GETTING STARTED

Quick Start

You can follow these instructions to browse through the videos:
  1. Select an age group from left side menu
  2. Pick a category
  3. Scroll through activities in that category
  4. Select a video

Not sure where to start? Watch Form 101.

We highly recommend you view these segments. Teaching children to run with correct form will increase their body awareness, performance, and help prevent injuries. Ultimately, these benefits will help your students enjoy running and reach their fullest potential. Select the appropriate age group below:

A Resource for Coaches, Teachers, & Parents

Running Coaches: Novice coaches should read NYRR's running philosophies for coaching each age group and view Form 101 segments to begin. Then browse the activity segments for exercises and games to use in practices. Veteran coaches can browse activities to expand their repertoire and enhance their understanding of proper performance.

Coaches of other sports: Running is a basic, critical skill that helps kids excel in sports like soccer, football, basketball, field hockey, lacrosse, and baseball. Use the videos from A Running Start to pick up running-based activities and strength exercises that will make your players faster, stronger, and more agile, improve their endurance, and teach them efficient form. Pick an age group, then a category, and then browse the activities. You'll see a brief description and exercise benefits to help you decide which videos to play.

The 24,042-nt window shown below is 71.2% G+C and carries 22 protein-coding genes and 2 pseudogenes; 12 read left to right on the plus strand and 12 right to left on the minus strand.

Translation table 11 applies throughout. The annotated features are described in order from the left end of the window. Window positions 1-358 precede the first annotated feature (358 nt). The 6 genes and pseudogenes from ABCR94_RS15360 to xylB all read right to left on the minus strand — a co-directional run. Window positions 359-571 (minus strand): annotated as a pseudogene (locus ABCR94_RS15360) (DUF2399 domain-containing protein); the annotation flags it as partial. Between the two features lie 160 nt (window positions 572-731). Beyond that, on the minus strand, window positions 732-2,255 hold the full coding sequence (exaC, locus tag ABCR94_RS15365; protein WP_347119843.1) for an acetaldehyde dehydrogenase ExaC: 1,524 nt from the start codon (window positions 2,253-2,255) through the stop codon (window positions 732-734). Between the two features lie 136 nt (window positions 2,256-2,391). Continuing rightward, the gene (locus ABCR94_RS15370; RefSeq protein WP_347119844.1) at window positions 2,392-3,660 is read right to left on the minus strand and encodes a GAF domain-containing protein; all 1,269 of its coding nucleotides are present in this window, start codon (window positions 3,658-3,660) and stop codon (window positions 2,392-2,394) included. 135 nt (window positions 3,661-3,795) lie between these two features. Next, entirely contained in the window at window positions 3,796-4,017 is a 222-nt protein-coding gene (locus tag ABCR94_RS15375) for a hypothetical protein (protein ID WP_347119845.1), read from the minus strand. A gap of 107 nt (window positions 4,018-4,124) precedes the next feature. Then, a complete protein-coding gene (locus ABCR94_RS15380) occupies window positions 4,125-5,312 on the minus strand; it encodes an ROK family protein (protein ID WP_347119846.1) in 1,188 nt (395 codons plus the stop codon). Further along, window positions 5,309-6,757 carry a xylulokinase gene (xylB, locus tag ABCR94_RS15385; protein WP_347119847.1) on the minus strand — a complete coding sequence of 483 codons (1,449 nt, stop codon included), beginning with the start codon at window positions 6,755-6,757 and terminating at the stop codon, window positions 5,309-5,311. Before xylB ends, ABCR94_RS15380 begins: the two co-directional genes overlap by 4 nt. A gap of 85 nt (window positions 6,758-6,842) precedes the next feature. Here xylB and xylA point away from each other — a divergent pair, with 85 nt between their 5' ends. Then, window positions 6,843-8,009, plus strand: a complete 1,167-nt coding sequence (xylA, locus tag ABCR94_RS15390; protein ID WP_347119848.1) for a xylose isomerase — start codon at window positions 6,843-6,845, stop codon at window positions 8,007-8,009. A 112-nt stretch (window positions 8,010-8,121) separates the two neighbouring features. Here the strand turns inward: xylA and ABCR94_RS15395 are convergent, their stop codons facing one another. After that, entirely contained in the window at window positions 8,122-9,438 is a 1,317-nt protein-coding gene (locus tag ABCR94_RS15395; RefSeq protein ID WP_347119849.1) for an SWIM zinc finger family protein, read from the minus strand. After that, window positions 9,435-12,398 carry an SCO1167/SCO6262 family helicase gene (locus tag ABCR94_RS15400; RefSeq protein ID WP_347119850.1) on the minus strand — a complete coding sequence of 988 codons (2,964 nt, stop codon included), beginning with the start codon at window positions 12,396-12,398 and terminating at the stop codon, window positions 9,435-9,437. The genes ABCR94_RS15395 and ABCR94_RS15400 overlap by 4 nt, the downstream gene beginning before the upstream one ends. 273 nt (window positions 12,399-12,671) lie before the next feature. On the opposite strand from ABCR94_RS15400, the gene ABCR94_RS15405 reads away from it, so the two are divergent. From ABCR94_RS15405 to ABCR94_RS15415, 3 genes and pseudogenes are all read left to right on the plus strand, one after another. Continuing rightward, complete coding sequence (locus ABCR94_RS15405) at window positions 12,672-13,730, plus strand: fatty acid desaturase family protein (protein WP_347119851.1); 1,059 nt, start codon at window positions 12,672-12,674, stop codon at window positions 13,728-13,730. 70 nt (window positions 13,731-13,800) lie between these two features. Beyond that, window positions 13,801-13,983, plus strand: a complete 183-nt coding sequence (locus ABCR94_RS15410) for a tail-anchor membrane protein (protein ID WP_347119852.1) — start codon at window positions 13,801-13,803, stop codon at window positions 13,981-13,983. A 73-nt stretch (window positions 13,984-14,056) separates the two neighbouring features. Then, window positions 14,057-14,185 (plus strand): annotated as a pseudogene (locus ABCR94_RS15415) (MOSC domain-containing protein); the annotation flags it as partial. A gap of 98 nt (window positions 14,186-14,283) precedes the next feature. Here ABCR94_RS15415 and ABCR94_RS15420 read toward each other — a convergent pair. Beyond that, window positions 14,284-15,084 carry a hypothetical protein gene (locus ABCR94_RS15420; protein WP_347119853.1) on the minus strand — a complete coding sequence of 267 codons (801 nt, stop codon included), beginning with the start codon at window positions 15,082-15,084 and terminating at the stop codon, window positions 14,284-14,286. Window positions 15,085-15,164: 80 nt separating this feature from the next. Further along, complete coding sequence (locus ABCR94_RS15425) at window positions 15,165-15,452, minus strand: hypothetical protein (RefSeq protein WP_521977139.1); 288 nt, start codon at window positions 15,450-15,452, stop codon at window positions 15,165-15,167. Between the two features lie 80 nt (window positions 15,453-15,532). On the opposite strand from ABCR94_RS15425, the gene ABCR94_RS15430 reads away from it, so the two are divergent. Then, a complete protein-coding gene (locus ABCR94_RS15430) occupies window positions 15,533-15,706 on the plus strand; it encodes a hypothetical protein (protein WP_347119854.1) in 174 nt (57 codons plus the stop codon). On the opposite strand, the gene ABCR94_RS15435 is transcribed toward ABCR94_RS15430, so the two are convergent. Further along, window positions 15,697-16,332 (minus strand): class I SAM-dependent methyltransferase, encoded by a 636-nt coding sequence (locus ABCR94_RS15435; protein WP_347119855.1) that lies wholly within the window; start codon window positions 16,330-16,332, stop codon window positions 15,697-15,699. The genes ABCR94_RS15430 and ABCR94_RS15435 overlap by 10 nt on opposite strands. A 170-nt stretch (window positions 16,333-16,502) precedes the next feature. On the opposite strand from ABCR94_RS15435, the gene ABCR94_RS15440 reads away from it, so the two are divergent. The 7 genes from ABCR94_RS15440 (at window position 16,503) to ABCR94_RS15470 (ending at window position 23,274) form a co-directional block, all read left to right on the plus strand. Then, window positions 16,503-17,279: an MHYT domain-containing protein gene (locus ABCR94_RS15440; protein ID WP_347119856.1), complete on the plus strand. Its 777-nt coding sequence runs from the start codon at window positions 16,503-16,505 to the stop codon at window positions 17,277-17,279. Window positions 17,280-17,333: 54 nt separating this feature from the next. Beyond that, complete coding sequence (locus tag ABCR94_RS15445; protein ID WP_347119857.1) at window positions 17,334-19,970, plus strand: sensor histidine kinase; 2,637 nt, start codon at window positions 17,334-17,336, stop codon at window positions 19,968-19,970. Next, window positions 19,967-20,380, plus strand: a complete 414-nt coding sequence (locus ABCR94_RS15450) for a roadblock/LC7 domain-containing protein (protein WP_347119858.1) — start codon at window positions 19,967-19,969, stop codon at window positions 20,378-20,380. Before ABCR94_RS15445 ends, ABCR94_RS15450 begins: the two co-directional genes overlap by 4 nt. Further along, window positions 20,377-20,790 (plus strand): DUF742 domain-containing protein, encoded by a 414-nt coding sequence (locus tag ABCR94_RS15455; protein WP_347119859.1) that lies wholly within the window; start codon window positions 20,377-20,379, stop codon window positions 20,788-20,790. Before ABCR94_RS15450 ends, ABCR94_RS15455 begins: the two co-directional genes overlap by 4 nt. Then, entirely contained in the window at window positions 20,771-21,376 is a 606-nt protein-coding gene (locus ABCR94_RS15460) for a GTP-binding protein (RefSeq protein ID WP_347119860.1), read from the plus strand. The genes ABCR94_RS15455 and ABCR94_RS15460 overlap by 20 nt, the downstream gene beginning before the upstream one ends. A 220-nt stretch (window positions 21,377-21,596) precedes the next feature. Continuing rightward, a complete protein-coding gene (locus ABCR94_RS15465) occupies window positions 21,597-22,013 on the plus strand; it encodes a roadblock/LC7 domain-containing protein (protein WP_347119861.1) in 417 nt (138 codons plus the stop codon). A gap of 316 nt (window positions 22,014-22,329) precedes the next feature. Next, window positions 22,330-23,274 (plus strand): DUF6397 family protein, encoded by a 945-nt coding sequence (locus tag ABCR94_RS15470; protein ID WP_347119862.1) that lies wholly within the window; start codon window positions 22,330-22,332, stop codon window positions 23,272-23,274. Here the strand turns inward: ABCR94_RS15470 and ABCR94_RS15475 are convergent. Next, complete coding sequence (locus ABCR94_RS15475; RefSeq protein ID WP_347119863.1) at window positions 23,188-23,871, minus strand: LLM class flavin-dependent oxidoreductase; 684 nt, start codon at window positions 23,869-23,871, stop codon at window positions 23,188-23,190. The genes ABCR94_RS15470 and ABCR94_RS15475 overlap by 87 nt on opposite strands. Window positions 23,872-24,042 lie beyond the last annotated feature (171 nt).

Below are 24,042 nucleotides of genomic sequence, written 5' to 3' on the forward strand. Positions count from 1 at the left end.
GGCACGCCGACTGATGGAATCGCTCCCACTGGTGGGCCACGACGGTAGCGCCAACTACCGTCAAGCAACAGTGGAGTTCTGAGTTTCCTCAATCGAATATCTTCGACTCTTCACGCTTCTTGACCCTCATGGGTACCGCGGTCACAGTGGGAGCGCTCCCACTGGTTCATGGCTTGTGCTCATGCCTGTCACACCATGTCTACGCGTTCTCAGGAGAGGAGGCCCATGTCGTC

P.E. Teachers: A Running Start is a great resource for teachers. Use activities to prepare kids for the timed mile, teach the basics of running like form and pacing, add new running-based games to your lesson plans, and help kids excel as all-around athletes. Pick an age group, then a category, and then browse the activities. You'll see a brief description and exercise benefits to help you decide which videos to play.

Parents: Begin by selecting the right age group—elementary, middle, or high school—to read NYRR's running philosophy and approach. Depending upon your child's age, ability, and interest, you can follow up with fun games or begin activities that teach form and pacing.